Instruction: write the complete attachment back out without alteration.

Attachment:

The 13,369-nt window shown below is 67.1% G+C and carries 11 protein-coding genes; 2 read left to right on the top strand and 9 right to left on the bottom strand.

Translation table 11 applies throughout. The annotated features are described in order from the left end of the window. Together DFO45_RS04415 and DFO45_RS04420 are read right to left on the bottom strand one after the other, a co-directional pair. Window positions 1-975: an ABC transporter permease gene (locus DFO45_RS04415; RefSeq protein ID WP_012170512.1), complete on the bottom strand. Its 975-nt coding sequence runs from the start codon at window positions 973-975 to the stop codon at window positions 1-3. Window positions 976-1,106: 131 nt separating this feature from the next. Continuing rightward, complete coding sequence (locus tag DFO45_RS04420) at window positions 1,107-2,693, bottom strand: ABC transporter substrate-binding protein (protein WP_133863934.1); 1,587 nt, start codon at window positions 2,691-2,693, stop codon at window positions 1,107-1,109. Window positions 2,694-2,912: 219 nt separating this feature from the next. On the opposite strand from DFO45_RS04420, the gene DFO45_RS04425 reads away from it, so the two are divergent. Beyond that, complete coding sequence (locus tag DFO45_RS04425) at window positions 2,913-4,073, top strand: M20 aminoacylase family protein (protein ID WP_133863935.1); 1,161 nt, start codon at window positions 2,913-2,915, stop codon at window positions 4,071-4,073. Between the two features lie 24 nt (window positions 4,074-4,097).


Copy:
The 13,369-nt window shown below is 67.1% G+C and carries 11 protein-coding genes; 2 read left to right on the top strand and 9 right to left on the bottom strand.

Translation table 11 applies throughout. The annotated features are described in order from the left end of the window. Together DFO45_RS04415 and DFO45_RS04420 are read right to left on the bottom strand one after the other, a co-directional pair. Window positions 1-975: an ABC transporter permease gene (locus DFO45_RS04415; RefSeq protein ID WP_012170512.1), complete on the bottom strand. Its 975-nt coding sequence runs from the start codon at window positions 973-975 to the stop codon at window positions 1-3. Window positions 976-1,106: 131 nt separating this feature from the next. Continuing rightward, complete coding sequence (locus tag DFO45_RS04420) at window positions 1,107-2,693, bottom strand: ABC transporter substrate-binding protein (protein WP_133863934.1); 1,587 nt, start codon at window positions 2,691-2,693, stop codon at window positions 1,107-1,109. Window positions 2,694-2,912: 219 nt separating this feature from the next. On the opposite strand from DFO45_RS04420, the gene DFO45_RS04425 reads away from it, so the two are divergent. Beyond that, complete coding sequence (locus tag DFO45_RS04425) at window positions 2,913-4,073, top strand: M20 aminoacylase family protein (protein ID WP_133863935.1); 1,161 nt, start codon at window positions 2,913-2,915, stop codon at window positions 4,071-4,073. Between the two features lie 24 nt (window positions 4,074-4,097).